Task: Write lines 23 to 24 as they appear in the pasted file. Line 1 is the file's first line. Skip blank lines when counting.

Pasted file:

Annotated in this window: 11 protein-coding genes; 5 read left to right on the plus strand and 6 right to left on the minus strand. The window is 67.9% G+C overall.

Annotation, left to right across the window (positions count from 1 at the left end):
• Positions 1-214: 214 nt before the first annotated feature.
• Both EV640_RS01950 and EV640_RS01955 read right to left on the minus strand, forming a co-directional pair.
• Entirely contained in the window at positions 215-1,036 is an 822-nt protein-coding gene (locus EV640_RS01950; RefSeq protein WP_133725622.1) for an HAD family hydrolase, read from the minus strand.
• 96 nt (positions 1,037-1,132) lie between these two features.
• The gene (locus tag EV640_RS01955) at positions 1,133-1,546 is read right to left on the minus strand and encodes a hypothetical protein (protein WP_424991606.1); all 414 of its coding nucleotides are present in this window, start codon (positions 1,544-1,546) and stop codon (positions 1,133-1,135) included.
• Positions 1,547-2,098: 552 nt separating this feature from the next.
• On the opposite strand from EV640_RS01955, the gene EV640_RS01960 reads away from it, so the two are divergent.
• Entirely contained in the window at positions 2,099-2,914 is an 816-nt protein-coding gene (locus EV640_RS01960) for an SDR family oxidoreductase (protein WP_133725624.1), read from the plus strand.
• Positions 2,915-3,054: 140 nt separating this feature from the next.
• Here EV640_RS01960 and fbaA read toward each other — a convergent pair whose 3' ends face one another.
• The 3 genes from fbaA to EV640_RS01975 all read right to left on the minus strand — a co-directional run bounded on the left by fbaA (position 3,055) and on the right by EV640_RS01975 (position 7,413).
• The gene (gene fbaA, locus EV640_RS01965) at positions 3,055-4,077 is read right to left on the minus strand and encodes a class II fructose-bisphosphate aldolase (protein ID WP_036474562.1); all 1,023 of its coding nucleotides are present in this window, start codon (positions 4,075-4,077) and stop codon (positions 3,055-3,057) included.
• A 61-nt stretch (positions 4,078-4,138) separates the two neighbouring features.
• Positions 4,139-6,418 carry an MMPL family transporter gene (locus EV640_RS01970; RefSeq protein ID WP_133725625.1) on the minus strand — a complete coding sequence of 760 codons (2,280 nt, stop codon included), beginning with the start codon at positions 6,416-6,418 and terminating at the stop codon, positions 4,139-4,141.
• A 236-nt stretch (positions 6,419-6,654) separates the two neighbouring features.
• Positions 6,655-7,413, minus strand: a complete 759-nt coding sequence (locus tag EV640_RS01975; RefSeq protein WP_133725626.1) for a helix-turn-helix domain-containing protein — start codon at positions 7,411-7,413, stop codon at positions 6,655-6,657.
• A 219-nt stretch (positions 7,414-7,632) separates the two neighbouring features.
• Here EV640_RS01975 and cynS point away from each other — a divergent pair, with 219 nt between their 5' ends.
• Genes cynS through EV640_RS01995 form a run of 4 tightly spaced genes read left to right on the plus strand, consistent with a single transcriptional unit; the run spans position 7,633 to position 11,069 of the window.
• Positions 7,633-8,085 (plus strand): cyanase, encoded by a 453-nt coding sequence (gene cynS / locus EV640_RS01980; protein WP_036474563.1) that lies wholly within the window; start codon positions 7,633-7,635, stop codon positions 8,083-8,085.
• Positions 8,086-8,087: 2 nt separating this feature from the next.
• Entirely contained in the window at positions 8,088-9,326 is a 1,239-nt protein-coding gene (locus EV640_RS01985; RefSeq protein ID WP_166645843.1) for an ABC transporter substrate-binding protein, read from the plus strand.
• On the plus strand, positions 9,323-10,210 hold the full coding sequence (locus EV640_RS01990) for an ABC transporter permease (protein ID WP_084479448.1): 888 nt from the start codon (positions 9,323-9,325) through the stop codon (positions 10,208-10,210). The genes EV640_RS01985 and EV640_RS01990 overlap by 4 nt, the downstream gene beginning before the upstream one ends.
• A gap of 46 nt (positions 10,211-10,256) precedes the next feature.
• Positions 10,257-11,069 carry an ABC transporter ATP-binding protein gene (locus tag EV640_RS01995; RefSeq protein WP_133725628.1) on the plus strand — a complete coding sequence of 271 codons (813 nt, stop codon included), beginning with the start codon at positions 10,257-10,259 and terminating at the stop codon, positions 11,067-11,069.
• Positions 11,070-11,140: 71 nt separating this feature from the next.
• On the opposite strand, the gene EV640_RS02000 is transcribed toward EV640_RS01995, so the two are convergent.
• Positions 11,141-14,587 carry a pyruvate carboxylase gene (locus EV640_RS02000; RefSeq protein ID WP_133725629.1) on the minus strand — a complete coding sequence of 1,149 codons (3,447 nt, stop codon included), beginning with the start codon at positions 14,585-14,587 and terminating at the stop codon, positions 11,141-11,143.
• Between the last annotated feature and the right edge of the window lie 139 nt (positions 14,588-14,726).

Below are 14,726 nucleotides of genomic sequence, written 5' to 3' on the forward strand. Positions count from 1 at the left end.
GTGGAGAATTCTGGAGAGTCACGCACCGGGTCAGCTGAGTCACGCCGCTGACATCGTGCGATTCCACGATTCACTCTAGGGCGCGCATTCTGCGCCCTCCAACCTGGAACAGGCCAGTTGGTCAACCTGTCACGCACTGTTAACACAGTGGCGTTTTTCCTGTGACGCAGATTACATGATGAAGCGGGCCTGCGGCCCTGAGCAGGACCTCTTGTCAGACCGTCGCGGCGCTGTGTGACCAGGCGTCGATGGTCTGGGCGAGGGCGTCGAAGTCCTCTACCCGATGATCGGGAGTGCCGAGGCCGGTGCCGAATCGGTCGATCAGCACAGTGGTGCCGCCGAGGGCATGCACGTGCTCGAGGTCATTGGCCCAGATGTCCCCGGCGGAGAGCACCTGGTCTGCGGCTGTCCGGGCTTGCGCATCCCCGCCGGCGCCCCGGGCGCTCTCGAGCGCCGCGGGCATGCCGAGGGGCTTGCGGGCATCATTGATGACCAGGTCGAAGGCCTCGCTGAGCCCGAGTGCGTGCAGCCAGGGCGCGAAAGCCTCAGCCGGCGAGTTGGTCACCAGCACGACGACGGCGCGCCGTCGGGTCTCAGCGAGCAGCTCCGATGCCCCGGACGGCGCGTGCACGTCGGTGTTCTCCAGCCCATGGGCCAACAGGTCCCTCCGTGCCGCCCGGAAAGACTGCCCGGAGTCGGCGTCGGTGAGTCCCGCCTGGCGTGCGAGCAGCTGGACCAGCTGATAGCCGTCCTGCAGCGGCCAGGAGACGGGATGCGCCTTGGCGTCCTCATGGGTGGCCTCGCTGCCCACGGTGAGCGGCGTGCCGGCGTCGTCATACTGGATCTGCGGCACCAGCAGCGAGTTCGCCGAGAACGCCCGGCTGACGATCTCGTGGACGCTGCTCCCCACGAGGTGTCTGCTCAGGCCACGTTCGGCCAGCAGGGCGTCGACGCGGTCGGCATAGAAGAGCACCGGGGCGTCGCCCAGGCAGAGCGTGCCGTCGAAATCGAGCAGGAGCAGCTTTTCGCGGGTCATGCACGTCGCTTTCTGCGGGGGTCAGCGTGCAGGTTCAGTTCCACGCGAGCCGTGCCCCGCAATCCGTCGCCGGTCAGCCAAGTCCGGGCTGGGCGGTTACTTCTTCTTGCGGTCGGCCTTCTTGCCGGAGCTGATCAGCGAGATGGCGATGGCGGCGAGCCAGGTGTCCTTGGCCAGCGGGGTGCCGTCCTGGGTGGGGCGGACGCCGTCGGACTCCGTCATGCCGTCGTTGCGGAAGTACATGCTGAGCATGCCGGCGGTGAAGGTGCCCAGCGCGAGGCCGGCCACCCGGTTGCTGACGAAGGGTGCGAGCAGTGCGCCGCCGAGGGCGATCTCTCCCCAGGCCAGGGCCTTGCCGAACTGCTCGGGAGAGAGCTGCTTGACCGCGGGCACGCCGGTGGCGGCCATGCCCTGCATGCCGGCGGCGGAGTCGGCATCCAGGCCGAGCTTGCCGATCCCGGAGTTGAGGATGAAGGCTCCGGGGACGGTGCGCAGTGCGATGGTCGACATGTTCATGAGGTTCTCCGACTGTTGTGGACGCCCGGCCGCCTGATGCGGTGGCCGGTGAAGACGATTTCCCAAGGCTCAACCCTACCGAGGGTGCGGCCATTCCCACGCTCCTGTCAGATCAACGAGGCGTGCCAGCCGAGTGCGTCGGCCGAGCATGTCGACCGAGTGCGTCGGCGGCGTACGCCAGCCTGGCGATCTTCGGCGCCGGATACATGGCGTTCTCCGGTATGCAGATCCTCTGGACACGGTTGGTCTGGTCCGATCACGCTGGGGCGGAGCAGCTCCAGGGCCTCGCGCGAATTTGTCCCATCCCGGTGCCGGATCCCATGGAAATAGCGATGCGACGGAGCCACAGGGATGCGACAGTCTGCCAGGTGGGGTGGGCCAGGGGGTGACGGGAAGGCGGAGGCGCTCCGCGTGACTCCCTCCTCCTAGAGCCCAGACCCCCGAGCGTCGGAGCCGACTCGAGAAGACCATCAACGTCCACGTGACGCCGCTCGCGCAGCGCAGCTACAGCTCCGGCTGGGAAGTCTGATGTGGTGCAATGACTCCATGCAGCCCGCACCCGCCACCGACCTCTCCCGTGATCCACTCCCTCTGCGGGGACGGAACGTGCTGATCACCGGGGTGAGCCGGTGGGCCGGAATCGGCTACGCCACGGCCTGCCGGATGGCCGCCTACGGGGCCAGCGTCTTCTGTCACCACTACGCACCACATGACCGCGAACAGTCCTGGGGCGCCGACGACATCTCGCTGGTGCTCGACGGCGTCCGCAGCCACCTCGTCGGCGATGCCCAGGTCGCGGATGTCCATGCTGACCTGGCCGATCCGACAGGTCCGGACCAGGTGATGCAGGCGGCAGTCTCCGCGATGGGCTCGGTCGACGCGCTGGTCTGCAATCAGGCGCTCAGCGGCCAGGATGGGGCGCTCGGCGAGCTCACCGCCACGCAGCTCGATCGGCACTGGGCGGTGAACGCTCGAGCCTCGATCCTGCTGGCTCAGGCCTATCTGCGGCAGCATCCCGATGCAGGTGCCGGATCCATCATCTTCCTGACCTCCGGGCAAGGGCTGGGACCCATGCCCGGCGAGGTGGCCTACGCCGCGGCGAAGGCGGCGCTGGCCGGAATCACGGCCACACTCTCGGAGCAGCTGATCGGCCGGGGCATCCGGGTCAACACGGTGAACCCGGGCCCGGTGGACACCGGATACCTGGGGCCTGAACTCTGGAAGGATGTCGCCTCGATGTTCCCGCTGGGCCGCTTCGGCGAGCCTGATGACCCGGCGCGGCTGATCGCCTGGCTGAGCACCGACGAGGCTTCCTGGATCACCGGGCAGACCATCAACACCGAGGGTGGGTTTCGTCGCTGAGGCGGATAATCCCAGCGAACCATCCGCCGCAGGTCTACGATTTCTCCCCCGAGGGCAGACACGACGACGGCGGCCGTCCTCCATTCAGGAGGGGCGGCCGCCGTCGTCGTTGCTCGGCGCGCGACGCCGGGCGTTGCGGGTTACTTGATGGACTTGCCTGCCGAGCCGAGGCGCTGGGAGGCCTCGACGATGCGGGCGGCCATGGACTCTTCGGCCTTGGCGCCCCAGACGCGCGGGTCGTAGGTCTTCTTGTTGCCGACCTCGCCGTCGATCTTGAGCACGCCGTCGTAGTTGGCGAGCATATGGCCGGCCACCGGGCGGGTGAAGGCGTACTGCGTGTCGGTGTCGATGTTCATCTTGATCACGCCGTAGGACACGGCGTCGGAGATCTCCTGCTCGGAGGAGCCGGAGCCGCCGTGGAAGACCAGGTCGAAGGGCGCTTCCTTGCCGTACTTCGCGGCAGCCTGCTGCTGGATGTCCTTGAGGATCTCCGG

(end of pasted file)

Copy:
• Positions 8,086-8,087: 2 nt separating this feature from the next.
• Entirely contained in the window at positions 8,088-9,326 is a 1,239-nt protein-coding gene (locus EV640_RS01985; RefSeq protein ID WP_166645843.1) for an ABC transporter substrate-binding protein, read from the plus strand.